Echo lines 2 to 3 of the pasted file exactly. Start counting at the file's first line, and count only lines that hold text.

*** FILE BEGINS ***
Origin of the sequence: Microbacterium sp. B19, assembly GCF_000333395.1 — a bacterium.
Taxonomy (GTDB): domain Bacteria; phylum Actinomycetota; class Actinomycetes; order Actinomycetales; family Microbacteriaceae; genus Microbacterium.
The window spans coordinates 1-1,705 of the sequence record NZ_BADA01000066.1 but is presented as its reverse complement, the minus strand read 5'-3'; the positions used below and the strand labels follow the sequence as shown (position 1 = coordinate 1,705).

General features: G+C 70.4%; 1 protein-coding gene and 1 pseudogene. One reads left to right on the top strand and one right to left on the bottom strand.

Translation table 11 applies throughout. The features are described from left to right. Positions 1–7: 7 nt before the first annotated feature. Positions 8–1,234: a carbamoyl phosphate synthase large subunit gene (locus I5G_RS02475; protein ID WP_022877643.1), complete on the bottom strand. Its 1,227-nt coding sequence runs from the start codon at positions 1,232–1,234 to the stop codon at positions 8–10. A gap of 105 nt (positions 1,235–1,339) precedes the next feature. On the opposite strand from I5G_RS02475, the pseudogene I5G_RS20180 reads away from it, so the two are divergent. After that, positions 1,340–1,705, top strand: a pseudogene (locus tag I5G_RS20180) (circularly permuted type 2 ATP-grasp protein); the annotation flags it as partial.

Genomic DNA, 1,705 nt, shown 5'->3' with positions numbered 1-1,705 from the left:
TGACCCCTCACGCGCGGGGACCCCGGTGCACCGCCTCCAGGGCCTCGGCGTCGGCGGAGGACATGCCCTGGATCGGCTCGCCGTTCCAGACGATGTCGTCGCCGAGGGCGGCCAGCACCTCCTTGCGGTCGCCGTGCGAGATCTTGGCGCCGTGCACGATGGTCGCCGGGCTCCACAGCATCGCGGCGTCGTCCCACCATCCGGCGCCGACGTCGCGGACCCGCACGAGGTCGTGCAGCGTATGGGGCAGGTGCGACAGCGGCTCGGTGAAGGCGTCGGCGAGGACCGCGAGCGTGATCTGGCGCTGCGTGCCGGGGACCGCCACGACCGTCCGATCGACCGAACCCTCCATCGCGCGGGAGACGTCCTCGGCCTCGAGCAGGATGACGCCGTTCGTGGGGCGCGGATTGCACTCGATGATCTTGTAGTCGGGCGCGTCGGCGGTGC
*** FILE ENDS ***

Taxonomy (GTDB): domain Bacteria; phylum Actinomycetota; class Actinomycetes; order Actinomycetales; family Microbacteriaceae; genus Microbacterium.
The window spans coordinates 1-1,705 of the sequence record NZ_BADA01000066.1 but is presented as its reverse complement, the minus strand read 5'-3'; the positions used below and the strand labels follow the sequence as shown (position 1 = coordinate 1,705).